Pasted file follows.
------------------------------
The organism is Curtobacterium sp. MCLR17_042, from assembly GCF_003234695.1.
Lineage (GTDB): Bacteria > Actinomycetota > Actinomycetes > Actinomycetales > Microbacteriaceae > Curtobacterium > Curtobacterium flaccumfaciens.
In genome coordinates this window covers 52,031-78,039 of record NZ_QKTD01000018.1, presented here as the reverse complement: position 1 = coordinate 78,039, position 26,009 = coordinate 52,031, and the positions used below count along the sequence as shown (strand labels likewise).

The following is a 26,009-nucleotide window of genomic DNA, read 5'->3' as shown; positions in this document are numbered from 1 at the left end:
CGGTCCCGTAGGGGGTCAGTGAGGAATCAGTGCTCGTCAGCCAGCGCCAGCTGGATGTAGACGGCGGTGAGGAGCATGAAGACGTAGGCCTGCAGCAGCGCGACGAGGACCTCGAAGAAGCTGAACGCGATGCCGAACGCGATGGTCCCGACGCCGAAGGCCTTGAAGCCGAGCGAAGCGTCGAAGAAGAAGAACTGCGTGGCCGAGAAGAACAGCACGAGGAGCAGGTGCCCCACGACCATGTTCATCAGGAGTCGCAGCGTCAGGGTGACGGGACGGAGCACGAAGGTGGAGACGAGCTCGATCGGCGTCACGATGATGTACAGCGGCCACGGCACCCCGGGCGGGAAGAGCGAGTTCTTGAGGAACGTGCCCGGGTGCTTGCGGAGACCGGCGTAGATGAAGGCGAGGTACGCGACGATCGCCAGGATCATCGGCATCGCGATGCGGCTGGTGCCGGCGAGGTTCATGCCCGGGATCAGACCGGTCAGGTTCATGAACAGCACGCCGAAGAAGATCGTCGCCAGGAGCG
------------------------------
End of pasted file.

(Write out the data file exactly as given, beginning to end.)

The organism is Curtobacterium sp. MCLR17_042, from assembly GCF_003234695.1.
Lineage (GTDB): Bacteria > Actinomycetota > Actinomycetes > Actinomycetales > Microbacteriaceae > Curtobacterium > Curtobacterium flaccumfaciens.
In genome coordinates this window covers 52,031-78,039 of record NZ_QKTD01000018.1, presented here as the reverse complement: position 1 = coordinate 78,039, position 26,009 = coordinate 52,031, and the positions used below count along the sequence as shown (strand labels likewise).

The following is a 26,009-nucleotide window of genomic DNA, read 5'->3' as shown; positions in this document are numbered from 1 at the left end:
CGGTCCCGTAGGGGGTCAGTGAGGAATCAGTGCTCGTCAGCCAGCGCCAGCTGGATGTAGACGGCGGTGAGGAGCATGAAGACGTAGGCCTGCAGCAGCGCGACGAGGACCTCGAAGAAGCTGAACGCGATGCCGAACGCGATGGTCCCGACGCCGAAGGCCTTGAAGCCGAGCGAAGCGTCGAAGAAGAAGAACTGCGTGGCCGAGAAGAACAGCACGAGGAGCAGGTGCCCCACGACCATGTTCATCAGGAGTCGCAGCGTCAGGGTGACGGGACGGAGCACGAAGGTGGAGACGAGCTCGATCGGCGTCACGATGATGTACAGCGGCCACGGCACCCCGGGCGGGAAGAGCGAGTTCTTGAGGAACGTGCCCGGGTGCTTGCGGAGACCGGCGTAGATGAAGGCGAGGTACGCGACGATCGCCAGGATCATCGGCATCGCGATGCGGCTGGTGCCGGCGAGGTTCATGCCCGGGATCAGACCGGTCAGGTTCATGAACAGCACGCCGAAGAAGATCGTCGCCAGGAGCG